ANSTO researchers using accelerator mass spectrometry (AMS) capabilities have assisted Russian palaeobiologists in dating rare fossils from an extinct cave lion that had been preserved in permafrost.
|The cave lion, Panthera leo spelaea. Photo credit: Encyclopedia Brittanica|
In collaborative research reported in the 17 August edition of Cosmos
, research scientist Vladimir Levchenko and chemist Fiona Bertuch dated a fossilised bone, claw and hair found among the remnants of a near-complete skeleton of Panthera leo spelaea
from a site in northeastern Russia.
Using ANSTO’s ultrasensitive dating techniques, Levchenko determined the age of the bone to be over 61,000 years. “Because this sample came from permafrost and was relatively well preserved, there was enough good quality collagen to work with,” said Levchenko.
Carbon extracted from animal hair was dated to 28,700 years but the inconsistency with the bone may be explained by contaminants in the fur.
Russian researchers led by I Kirillova of the Ice Age Museum in Moscow published their study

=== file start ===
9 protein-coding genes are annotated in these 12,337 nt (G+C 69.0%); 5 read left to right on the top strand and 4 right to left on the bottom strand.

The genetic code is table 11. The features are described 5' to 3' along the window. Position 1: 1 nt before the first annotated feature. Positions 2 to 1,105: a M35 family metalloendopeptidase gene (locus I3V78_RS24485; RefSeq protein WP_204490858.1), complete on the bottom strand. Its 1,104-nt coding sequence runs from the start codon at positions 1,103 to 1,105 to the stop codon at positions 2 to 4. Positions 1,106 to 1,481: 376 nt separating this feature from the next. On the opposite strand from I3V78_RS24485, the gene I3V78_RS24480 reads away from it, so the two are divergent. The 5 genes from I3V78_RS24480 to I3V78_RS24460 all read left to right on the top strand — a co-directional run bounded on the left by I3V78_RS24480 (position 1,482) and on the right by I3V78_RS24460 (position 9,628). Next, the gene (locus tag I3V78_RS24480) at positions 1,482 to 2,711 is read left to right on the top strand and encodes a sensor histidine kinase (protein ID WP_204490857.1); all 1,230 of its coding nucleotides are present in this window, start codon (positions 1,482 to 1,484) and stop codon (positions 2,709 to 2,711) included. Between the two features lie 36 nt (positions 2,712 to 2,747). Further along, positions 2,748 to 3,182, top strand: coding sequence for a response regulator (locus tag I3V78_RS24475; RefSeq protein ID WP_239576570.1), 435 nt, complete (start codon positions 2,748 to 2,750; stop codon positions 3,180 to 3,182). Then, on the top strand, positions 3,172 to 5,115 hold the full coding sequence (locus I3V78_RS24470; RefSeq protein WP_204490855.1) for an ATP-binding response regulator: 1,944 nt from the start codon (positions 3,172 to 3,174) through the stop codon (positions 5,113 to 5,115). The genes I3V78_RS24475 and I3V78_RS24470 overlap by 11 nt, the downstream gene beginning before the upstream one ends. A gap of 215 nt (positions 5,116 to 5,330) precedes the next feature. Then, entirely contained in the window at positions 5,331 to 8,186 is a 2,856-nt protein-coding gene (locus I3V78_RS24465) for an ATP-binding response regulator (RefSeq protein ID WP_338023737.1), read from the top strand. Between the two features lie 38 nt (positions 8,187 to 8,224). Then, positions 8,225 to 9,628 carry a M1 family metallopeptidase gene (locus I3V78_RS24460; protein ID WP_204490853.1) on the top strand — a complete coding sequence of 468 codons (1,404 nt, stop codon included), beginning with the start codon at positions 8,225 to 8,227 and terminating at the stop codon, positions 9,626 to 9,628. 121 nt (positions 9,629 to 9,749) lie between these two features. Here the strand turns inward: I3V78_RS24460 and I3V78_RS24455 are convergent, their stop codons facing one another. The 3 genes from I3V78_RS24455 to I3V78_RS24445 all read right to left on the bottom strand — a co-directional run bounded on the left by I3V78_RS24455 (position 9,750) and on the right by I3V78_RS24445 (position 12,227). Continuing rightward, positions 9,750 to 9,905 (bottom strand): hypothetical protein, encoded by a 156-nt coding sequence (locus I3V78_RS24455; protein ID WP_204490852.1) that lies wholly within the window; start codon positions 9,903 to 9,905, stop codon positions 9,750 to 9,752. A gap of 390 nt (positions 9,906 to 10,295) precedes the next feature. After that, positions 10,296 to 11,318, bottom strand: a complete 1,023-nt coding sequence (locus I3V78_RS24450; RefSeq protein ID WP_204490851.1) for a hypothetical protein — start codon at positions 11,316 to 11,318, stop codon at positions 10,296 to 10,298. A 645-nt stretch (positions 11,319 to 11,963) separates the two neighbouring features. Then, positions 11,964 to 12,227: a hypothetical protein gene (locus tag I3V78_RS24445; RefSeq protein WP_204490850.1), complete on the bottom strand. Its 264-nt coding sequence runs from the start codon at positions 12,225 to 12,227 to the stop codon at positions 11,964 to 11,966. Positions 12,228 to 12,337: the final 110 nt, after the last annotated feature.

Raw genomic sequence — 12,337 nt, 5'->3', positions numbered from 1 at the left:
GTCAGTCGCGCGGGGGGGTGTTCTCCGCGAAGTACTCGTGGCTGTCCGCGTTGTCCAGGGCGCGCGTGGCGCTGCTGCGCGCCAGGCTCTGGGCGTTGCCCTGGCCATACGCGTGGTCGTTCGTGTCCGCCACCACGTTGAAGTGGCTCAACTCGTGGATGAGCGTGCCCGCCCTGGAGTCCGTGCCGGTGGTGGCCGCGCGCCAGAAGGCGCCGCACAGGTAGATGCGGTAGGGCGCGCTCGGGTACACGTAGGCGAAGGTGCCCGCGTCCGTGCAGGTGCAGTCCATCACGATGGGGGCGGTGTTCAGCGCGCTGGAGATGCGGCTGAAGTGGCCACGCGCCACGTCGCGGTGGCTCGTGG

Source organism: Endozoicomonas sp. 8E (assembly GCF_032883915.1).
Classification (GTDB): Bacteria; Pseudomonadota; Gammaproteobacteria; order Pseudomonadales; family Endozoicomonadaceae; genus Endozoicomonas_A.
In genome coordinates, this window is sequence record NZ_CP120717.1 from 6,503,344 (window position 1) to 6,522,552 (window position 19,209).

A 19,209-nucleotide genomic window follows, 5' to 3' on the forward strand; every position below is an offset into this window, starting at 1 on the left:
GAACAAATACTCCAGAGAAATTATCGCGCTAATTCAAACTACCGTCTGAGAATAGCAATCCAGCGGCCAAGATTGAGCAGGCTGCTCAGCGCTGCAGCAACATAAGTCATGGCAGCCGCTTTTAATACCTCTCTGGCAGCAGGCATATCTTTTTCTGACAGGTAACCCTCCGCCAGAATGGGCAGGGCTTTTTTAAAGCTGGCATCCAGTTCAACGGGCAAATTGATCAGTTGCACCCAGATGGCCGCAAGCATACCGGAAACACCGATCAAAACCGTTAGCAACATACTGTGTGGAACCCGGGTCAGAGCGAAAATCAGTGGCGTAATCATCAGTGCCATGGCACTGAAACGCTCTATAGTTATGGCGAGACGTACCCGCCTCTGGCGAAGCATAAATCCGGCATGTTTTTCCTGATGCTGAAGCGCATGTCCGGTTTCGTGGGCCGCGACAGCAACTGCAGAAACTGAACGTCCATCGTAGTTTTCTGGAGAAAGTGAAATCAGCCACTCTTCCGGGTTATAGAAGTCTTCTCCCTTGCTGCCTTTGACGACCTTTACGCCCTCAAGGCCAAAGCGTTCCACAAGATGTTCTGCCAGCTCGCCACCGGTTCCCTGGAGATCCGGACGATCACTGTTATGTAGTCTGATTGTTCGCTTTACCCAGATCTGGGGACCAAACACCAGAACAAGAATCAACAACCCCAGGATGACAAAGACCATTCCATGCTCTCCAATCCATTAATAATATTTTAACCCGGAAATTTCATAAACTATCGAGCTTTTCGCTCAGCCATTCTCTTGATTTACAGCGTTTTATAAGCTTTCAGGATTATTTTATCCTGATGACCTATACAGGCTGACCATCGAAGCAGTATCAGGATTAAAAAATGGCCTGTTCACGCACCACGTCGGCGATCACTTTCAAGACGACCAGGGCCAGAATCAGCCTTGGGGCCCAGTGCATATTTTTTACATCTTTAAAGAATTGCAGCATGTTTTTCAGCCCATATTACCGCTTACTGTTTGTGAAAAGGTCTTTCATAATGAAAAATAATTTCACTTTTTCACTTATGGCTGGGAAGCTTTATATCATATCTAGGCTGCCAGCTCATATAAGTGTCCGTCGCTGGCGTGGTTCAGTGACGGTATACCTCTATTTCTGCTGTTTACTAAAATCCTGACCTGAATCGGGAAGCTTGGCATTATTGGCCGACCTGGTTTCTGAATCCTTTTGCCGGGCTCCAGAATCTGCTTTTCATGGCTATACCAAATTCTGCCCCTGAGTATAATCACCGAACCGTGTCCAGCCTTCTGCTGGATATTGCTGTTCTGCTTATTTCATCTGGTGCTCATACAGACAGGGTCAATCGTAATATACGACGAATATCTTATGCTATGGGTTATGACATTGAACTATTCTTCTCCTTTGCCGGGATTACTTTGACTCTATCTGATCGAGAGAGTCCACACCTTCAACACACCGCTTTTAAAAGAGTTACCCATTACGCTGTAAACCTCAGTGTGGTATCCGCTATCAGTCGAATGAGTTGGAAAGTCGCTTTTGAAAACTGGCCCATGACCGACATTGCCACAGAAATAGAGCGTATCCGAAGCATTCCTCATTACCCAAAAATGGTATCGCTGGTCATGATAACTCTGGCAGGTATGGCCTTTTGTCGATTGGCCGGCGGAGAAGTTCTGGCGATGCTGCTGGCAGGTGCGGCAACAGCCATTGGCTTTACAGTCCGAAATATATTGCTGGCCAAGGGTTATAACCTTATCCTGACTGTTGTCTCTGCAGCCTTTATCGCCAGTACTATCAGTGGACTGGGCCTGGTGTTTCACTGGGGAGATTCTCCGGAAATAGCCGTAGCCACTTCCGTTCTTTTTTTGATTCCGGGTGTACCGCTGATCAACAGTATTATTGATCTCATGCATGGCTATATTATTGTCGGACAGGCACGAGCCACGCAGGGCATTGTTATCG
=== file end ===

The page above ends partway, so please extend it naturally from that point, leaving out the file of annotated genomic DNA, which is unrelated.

in Quaternary Science Reviews following the discovery of 67 individual fossils in the Bilibino District of the Chukchi Autonomous Region in northeastern Russia.
The fossils were found submerged along a steep bank of the Malyi Anyui River. It is believed to be the first skeleton of a cave lion to be found in Russia. The cave lion got its name because of the large numbers of lion fossils found in caves. It lived at the same time as Neanderthals and has been depicted in cave art.
Investigators believe the cave lion was a healthy male, about 12 years old, whose diet largely consisted of bison and horses. Isotope measurements in Russia were used to confirm the prey consumed by the cave lion.